The author thanks Virginia Lewis and Eugenia Navas for providing the voices on the stimulus recordings; AnyMary Weyant for writing the script for the stimulus recordings; and Alison Herdocia, Janae Draper, and Lindsy Giebel for serving as experimenters.
Perspective Taking as a Means of Reducing Negative Stereotyping of Individuals Who Speak English as a Second Language1
Article first published online: 27 MAR 2007
Journal of Applied Social Psychology
Volume 37, Issue 4, pages 703–716, April 2007
How to Cite
Weyant, J. M. (2007), Perspective Taking as a Means of Reducing Negative Stereotyping of Individuals Who Speak English as a Second Language. Journal of Applied Social Psychology, 37: 703–716. doi: 10.1111/j.1559-1816.2007.00181.x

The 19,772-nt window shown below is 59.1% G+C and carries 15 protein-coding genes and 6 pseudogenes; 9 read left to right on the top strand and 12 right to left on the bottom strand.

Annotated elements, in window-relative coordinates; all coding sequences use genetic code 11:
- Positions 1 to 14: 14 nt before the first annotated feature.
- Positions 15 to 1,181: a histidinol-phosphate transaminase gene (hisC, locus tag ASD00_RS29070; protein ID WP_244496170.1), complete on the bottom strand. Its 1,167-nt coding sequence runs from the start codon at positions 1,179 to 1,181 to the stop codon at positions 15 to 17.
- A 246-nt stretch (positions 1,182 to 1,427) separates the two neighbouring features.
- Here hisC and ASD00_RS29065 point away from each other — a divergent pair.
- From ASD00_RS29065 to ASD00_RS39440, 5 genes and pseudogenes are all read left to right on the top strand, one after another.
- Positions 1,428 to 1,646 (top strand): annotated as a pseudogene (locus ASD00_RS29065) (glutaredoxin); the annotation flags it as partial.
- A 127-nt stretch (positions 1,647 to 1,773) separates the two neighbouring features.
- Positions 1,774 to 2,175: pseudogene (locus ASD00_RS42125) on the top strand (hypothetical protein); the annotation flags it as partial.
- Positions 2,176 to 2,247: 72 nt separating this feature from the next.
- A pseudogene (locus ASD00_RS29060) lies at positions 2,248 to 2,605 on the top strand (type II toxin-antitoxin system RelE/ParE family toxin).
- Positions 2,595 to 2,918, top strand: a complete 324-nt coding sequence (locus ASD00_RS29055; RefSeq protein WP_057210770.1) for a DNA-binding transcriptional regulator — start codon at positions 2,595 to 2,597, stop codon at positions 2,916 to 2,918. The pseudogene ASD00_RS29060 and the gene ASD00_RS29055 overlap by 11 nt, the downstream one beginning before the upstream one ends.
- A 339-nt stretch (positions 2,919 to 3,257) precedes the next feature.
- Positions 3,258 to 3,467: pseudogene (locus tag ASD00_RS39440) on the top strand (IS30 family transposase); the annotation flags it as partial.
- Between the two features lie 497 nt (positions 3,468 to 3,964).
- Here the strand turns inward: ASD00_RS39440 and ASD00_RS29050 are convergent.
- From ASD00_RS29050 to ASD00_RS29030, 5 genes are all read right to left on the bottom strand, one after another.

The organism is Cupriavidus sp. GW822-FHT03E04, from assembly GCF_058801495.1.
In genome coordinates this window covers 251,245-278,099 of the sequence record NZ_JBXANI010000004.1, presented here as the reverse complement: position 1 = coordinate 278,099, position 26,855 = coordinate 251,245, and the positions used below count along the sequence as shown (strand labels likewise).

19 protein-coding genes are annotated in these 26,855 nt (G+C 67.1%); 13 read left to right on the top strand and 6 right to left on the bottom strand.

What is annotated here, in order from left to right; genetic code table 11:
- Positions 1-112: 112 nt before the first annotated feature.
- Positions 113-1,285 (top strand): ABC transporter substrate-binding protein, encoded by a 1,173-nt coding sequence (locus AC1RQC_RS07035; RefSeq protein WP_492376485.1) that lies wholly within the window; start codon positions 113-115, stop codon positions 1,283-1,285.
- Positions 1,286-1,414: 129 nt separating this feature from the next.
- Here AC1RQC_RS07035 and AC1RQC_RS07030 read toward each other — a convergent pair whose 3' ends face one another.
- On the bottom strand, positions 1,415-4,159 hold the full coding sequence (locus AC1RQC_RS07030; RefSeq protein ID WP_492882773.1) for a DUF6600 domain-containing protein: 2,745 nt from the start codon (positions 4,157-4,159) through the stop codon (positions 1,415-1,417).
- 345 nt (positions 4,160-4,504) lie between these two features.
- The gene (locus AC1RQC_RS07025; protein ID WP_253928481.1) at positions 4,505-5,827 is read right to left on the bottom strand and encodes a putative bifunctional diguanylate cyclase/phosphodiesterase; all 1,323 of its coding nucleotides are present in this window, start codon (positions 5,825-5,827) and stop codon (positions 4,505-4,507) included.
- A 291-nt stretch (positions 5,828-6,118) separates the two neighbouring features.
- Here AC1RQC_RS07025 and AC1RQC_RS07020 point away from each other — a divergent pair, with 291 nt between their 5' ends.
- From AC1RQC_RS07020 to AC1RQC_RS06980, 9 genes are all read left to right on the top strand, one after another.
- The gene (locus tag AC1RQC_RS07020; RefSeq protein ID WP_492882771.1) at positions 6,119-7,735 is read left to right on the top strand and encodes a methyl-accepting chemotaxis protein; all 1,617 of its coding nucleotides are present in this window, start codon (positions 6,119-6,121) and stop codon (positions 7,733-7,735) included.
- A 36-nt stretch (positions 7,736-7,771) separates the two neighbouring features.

- Issue published online: 27 MAR 2007
- Article first published online: 27 MAR 2007
As a test of the hypothesis that perspective taking reduces stereotyping of individuals who speak English as a second language, 160 college students participated in a 2 × 2 factorial experiment. Participants heard an audio recording of either a native or non-native speaker of English. Then, they wrote a paragraph about the speaker either with instructions to take the speaker's perspective or with no perspective-taking instructions. Finally, they rated the speaker on characteristics related to ability and accomplishment. Overall, the participants rated the native speaker of English more highly than the non-native speaker. However, supporting the hypothesis, participants instructed to take the perspective of the non-native speaker rated her more highly than did participants not instructed to take her perspective.